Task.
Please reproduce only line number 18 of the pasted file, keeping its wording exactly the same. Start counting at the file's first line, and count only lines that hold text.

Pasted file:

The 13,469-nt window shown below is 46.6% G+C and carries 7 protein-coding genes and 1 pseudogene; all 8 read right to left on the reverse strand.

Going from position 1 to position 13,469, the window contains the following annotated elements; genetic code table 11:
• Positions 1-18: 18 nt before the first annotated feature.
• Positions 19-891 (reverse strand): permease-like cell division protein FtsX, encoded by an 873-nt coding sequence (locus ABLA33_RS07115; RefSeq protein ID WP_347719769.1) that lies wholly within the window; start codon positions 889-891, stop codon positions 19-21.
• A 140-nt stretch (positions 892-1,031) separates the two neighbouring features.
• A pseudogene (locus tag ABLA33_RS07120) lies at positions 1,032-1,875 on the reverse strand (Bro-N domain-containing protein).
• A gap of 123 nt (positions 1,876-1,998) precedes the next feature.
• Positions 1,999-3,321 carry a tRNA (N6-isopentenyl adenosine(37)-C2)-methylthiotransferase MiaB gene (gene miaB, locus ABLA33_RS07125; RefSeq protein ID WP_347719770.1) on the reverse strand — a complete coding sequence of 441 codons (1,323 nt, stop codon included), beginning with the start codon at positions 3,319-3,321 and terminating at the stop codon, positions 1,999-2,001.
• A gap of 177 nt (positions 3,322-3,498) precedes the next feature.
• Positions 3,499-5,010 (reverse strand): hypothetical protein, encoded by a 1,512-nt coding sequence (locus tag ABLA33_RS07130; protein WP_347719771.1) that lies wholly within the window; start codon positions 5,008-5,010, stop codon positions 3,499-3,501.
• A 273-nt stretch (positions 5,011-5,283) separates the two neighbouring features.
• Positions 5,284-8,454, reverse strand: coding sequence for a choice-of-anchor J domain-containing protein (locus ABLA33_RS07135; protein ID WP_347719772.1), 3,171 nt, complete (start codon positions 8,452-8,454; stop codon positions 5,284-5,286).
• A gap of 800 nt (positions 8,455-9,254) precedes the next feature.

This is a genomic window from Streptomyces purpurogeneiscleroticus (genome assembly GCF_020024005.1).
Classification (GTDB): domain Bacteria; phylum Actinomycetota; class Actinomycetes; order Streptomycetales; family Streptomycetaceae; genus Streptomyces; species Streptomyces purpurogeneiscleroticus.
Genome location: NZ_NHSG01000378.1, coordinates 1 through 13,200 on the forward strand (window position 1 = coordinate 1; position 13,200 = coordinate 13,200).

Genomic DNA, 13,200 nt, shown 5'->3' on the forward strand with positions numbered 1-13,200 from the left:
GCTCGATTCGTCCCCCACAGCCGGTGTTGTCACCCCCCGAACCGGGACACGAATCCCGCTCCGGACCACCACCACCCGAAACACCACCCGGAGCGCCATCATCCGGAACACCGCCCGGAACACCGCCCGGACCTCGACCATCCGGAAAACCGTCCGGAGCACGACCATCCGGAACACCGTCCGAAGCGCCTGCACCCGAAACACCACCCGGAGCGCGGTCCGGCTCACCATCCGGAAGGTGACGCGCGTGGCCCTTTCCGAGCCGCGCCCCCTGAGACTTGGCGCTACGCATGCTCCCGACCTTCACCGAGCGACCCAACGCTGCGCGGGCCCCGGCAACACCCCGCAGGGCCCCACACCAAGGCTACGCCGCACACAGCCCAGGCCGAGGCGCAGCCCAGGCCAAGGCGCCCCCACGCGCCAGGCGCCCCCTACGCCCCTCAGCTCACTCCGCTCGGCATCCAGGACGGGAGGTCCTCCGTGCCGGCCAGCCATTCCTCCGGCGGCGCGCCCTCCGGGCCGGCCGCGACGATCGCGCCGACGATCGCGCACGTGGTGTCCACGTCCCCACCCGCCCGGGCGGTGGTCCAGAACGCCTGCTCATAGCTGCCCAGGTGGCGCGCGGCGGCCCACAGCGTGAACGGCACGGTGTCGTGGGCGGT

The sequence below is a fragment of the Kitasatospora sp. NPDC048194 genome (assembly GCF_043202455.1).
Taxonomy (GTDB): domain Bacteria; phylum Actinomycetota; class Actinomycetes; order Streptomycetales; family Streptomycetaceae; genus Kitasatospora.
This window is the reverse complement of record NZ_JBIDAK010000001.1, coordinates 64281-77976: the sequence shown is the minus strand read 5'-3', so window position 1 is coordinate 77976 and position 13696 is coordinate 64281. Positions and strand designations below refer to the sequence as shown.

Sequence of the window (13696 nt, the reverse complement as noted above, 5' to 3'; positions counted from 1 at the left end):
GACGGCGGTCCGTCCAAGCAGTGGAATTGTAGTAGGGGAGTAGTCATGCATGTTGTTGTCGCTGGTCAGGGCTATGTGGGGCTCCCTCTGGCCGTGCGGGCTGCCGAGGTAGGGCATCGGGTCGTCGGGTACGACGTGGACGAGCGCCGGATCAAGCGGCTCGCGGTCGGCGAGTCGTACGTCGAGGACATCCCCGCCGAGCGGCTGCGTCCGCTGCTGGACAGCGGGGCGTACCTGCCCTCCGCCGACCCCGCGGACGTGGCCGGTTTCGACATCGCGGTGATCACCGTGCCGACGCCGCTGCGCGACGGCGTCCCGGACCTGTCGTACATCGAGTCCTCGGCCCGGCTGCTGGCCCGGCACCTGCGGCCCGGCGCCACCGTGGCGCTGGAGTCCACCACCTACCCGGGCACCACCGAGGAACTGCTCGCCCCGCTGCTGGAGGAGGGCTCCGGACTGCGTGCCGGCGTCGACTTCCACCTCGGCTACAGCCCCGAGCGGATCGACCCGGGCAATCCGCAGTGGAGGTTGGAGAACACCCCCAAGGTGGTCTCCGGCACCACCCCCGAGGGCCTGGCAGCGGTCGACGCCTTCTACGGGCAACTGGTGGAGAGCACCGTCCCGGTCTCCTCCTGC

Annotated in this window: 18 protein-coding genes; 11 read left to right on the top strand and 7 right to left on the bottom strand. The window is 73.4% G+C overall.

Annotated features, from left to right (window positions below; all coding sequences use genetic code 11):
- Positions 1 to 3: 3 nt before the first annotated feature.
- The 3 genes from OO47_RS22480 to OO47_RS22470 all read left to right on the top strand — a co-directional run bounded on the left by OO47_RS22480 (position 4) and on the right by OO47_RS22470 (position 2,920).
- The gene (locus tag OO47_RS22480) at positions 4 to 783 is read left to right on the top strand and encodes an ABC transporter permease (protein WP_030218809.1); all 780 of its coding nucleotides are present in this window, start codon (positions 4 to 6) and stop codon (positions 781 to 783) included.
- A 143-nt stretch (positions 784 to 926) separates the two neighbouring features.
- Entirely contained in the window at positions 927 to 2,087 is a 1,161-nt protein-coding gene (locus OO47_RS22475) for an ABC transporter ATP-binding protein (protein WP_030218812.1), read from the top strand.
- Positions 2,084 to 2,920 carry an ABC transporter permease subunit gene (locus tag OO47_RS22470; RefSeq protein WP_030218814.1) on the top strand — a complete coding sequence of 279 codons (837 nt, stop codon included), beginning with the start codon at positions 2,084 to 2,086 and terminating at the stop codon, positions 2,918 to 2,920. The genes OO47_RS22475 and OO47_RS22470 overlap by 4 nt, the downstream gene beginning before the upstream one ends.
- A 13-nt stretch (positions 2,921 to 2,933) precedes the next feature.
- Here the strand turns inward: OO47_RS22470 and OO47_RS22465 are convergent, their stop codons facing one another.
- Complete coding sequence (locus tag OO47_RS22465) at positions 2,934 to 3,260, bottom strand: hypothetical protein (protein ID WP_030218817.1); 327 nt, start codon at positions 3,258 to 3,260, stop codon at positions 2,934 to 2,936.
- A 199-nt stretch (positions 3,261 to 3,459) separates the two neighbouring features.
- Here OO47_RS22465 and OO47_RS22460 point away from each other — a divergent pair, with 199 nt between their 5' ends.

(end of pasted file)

GCTCGATTCGTCCCCCACAGCCGGTGTTGTCACCCCCCGAACCGGGACACGAATCCCGCTCCGGACCACCACCACCCGAAACACCACCCGGAGCGCCATCATCCGGAACACCGCCCGGAACACCGCCCGGACCTCGACCATCCGGAAAACCGTCCGGAGCACGACCATCCGGAACACCGTCCGAAGCGCCTGCACCCGAAACACCACCCGGAGCGCGGTCCGGCTCACCATCCGGAAGGTGACGCGCGTGGCCCTTTCCGAGCCGCGCCCCCTGAGACTTGGCGCTACGCATGCTCCCGACCTTCACCGAGCGACCCAACGCTGCGCGGGCCCCGGCAACACCCCGCAGGGCCCCACACCAAGGCTACGCCGCACACAGCCCAGGCCGAGGCGCAGCCCAGGCCAAGGCGCCCCCACGCGCCAGGCGCCCCCTACGCCCCTCAGCTCACTCCGCTCGGCATCCAGGACGGGAGGTCCTCCGTGCCGGCCAGCCATTCCTCCGGCGGCGCGCCCTCCGGGCCGGCCGCGACGATCGCGCCGACGATCGCGCACGTGGTGTCCACGTCCCCACCCGCCCGGGCGGTGGTCCAGAACGCCTGCTCATAGCTGCCCAGGTGGCGCGCGGCGGCCCACAGCGTGAACGGCACGGTGTCGTGGGCGGT